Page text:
Study Visit to Estonia

Are you 18 to 30 years old and looking for an experience abroad that could give you knowledge about youth organizations, non-formal educational methods, social and cultural activities, inspiration for future opportunities abroad, fun and new friends? Our study trip to Tallinn offers all of this and much more.
– The trip will take place on 13-17.11.2018.
– Cost: 45€ for StepEurope members, 60€ for not members.

IMPORTANT: If you want to become a member you are still on time and it costs only 5€ until December!!! Follow this link:

Application form and more information here:

Sustainable shopping for a sustainable life

Last Saturday we had a great event here in Logomo for the promotion of a “Sustainable and local shopping” in Turku. More than 20 interested and attentive people came to listen the experiences and work of the local businesses we invited.

Unfortunately not all our guests could join the event: winter is at the door and flu is already starting to force us to change our plans!! So representants of Leipomo Gryn couldn’t join because of a bad cold. Anyway I still recommend you to pass by Forum Kortteli, have a coffee and croissant (both absolutely “luomu”) and ask if for that day they might have baked “Emmer”: the bread made with the ancient (older than 200 years) and local (from Naantali area) wheat flour, the bread with the same taste of our grandparents’ bread, the bread of life.

GBut our program was anyway rich and intensive. We started inviting the “StepEurope gardening project” representants to introduce the last summer project and explain the main goals and aims of our experience. Growing our own food was a concrete example of sustainable lifestyle and our way to get closer with the nature.

The Reko groups were mentioned as well as a real and practical opportunity of supporting local products and farms and at the same time avoid the over packaged industrial and unhealthy food that you can get from a regular supermarket. I will add here the links for the 4 Reko facebook groups you can find in the Turku area. Have a look at the partners and all the offers they have every week!

REKO Turku (in Länsikeskus), REKO Turku – Åbo “Täl pual jokke” (in Huittamo), REKO Turku Puutori, uusia tuulia (in Puutori), REKO Kaarina – S:t Karins (in Kaarina).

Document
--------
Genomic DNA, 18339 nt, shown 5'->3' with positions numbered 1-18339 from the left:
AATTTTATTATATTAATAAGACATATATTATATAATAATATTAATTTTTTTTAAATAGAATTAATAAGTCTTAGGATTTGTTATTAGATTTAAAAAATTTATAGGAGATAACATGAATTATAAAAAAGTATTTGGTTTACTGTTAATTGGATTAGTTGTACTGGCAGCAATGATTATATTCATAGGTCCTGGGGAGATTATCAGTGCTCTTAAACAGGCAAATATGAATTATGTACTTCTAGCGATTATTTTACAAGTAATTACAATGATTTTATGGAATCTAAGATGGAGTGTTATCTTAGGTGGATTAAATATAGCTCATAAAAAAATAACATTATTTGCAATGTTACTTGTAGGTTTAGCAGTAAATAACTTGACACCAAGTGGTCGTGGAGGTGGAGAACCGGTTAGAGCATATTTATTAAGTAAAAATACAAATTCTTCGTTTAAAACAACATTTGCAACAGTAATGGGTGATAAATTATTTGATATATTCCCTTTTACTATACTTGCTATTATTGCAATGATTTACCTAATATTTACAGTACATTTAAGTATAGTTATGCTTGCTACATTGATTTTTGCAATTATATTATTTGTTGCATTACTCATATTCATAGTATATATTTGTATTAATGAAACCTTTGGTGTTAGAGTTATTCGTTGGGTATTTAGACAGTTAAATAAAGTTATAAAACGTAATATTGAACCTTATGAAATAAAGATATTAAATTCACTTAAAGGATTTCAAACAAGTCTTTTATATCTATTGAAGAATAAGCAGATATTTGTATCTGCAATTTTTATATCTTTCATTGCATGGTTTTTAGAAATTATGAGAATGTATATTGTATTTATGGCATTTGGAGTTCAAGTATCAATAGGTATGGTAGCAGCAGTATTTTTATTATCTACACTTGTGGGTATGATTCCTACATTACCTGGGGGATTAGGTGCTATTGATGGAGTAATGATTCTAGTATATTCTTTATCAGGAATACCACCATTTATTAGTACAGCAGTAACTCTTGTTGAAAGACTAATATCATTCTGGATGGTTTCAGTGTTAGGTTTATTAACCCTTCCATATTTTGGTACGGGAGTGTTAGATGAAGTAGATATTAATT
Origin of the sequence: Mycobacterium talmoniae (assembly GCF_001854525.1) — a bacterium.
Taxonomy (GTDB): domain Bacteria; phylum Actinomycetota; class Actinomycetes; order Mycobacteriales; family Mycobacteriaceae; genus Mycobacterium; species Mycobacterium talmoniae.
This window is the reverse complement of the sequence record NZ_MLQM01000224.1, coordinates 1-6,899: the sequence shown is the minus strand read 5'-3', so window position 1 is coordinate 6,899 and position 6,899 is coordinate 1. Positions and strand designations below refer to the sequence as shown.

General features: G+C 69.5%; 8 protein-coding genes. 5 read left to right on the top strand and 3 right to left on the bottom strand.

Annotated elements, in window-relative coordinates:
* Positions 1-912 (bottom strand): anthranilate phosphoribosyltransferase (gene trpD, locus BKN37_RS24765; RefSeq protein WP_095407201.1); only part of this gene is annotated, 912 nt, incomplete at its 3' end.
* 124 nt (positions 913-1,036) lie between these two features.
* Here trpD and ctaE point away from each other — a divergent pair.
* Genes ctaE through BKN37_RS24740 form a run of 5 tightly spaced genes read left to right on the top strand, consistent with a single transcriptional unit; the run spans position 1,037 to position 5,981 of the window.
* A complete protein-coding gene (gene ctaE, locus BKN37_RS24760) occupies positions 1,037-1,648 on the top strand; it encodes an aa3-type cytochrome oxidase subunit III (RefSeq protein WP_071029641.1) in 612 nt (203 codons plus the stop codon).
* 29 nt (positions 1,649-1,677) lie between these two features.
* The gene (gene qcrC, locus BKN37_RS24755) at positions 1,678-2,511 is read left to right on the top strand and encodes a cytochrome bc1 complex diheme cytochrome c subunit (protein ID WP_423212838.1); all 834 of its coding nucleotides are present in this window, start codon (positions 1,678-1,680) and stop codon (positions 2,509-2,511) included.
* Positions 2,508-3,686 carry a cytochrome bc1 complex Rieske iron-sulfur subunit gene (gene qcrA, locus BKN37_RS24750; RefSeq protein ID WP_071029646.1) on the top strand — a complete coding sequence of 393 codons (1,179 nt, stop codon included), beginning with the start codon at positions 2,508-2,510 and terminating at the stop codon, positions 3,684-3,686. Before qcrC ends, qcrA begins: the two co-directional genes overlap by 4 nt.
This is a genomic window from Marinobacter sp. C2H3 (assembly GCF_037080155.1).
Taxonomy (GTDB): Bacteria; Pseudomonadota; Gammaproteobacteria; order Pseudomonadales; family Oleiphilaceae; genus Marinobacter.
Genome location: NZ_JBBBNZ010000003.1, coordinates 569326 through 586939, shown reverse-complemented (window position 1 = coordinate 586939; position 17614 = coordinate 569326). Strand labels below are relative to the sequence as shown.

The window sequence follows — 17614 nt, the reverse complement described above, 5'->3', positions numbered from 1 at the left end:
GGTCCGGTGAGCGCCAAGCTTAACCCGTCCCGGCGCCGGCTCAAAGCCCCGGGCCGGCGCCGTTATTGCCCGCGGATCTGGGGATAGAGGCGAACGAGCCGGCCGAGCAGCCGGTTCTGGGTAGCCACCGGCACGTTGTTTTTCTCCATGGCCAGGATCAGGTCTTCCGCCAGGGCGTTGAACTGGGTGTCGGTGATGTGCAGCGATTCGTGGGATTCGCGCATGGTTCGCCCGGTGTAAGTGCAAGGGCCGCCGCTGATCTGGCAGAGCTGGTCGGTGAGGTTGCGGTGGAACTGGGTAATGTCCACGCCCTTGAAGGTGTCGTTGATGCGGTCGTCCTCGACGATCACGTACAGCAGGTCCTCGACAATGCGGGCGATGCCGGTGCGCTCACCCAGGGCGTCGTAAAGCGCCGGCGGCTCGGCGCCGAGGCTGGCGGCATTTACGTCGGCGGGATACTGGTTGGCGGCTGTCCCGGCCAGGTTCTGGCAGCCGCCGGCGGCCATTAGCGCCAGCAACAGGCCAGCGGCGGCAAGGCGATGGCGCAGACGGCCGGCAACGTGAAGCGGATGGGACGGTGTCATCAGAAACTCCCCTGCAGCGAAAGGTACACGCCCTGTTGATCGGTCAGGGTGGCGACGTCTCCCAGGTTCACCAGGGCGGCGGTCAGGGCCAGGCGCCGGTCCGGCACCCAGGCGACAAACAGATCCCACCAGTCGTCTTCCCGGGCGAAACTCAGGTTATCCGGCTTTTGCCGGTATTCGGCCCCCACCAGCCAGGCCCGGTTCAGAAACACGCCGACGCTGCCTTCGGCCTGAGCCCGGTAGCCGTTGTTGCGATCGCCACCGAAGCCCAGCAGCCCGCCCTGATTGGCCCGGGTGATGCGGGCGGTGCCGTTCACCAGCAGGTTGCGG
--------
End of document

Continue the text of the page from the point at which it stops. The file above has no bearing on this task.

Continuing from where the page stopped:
Shams Falafel was one of our guests and it was thoughtful and powerful to hear their story, their purpose and their aim as a business. Their ethical values about the food, they are 100% organic and vegan, are a reflection of their company’s values, not directly aimed on making money and growing, but rather on giving the opportunity of a real and worthy job to the asylum seekers: the magic makers of Falafel of the Sun (Shams means sun in Arabic). It was touching for me hearing that thanks to the income from the work in Shams Falafel, one of the worker will be able to achieve the family reunion from his country of origin.

In addition to this wonderful story we could taste a huge amount of their amazing falafel and hummus, that they brought for us. They are definitely the Falafel of the Sun!!! Thank you!!!

Lastly, Vihreä Ilo, the company of Virpi Hirvensalo, took the stage and told us her experience as a blogger and DIY-cosmetic workshop instructor.She is an amazing and super active woman and mum, with a deep interest and knowledge on herbs and a strong willing of applying this knowledge to her practical life. For this reason she started to study plants, their using in beauty and healthy and how to make cosmetic products from exclusively natural ingredients. Well, you cannot buy any products from her (not yet!) but you can “buy” the know-how for starting to making those prodicts yourself! And your life will really turn more sustainable: stopping to buy cosmetics full of chemicals and preservatives, wrapped in unsustainable and unnecessary packages, produced by multinational corporations that don’t have in their priorities environment, healthy of the consumers and benefits for the workers employed.

Dulcis in fundo, she gifted, as examples of what she teaches, bath salt balls and lip balm. Everything rigorously organic, sustainable and self-made! 

If you are interesting on trying one of her workshop, StepEurope will invite Virpi for DIY scrubs and salt baths workshop the 30.10.2018. Welcome!!

So, already in our small Turku we have quite many options for making our life more sustainable also through our shopping choices.

“Buying is a moral act” said a person much more wiser than me, it means that also through purchasing any kind of goods we will inevitably produce consequences: let’s do that those consequences will be positive and admirable for the planet, the whole humanity and the next generation.

Lisa – Work-try out

International opportunity: a reality in your hands!

“The world is your oyster” My old English teacher, a huge admirer of idioms, made us repeat at class. I wasn’t sure how I felt about oysters, I was already a vegetarian back then, but the message of world open and available to me made a lasting effect. An effect of slight nausea, a mix of excitement blended with worry of how to start broadening my world outside the middle sized town I lived in.

Let me break down some assumptions I had,  about what does an international person, citizen of the world, look like. Brave, rich and born fluent with all the over 6000 languages of the world.